Cyprus’ economy is heading for a recession this year as a result of the crisis brought on by the outbreak of COVID-19, said Finance Minister Constantinos Petrides on Tuesday.
Speaking to CyBC radio, Petrides conceded the economy could contract by around 5% in 2020 after five years of impressive growth.
Commenting on government measures to support the economy the minister admitted that “nobody can forecast the real extent of the fiscal consequences” from the coronavirus crisis.
The government’s package for buffering the economy includes subsidising the wages of private-sector workers whose employers have been shut down, is worth €813 mln, about 3.8% of GDP.
“We have a buffer, but we will still need additional borrowing, to cover our needs,” said Petrides.
He noted there is no way of telling what state needs will be in terms of cash flows over the coming months.
“Just as no epidemiologist can predict the extent and depth of the crisis at the moment, no doctor can predict what the Cyprus health system will need in two weeks or a month, so no economist or Minister of Finance can predict the true extent of the economic impact.”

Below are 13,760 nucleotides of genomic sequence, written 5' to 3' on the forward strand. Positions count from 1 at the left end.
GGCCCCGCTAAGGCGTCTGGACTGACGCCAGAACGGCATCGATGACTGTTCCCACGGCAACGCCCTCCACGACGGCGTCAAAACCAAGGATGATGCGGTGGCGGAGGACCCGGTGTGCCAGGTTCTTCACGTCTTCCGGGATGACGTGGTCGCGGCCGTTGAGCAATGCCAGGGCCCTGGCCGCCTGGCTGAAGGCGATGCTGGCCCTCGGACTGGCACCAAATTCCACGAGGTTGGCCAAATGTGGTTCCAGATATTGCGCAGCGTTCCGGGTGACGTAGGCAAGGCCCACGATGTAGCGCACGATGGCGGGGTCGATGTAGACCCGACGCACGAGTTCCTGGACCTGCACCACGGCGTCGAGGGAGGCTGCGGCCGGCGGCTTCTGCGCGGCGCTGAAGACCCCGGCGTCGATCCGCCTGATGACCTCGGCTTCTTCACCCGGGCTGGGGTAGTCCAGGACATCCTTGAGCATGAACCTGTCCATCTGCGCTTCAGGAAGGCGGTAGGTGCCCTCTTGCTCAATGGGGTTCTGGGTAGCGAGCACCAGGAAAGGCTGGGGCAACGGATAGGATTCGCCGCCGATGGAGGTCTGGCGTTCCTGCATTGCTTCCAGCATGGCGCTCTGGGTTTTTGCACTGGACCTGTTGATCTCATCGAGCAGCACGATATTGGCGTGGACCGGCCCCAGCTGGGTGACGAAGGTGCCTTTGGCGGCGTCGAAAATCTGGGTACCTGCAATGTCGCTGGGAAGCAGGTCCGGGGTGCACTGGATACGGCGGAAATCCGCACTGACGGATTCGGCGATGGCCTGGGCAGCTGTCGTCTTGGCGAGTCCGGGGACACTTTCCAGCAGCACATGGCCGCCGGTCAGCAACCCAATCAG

He acknowledged that going to the markets would not be as easy as it was three months ago.
“The government’s goal is to ensure this additional liquidity so that we can have a presence in the market for as long as needed even with revised plans due to the crisis”.
Not all states had a triple-A credit rating like Germany and with most states wanting to fund their spending through borrowing it might be difficult to secure money in the markets, added the minister.
“Public finances will take the impact of the added borrowing, that is why we need a mechanism for securing cheap loans via the EU.”
He said Brussels could help in this and efforts were being made for the bloc to issue Eurobonds, distributing the money raised among member-states.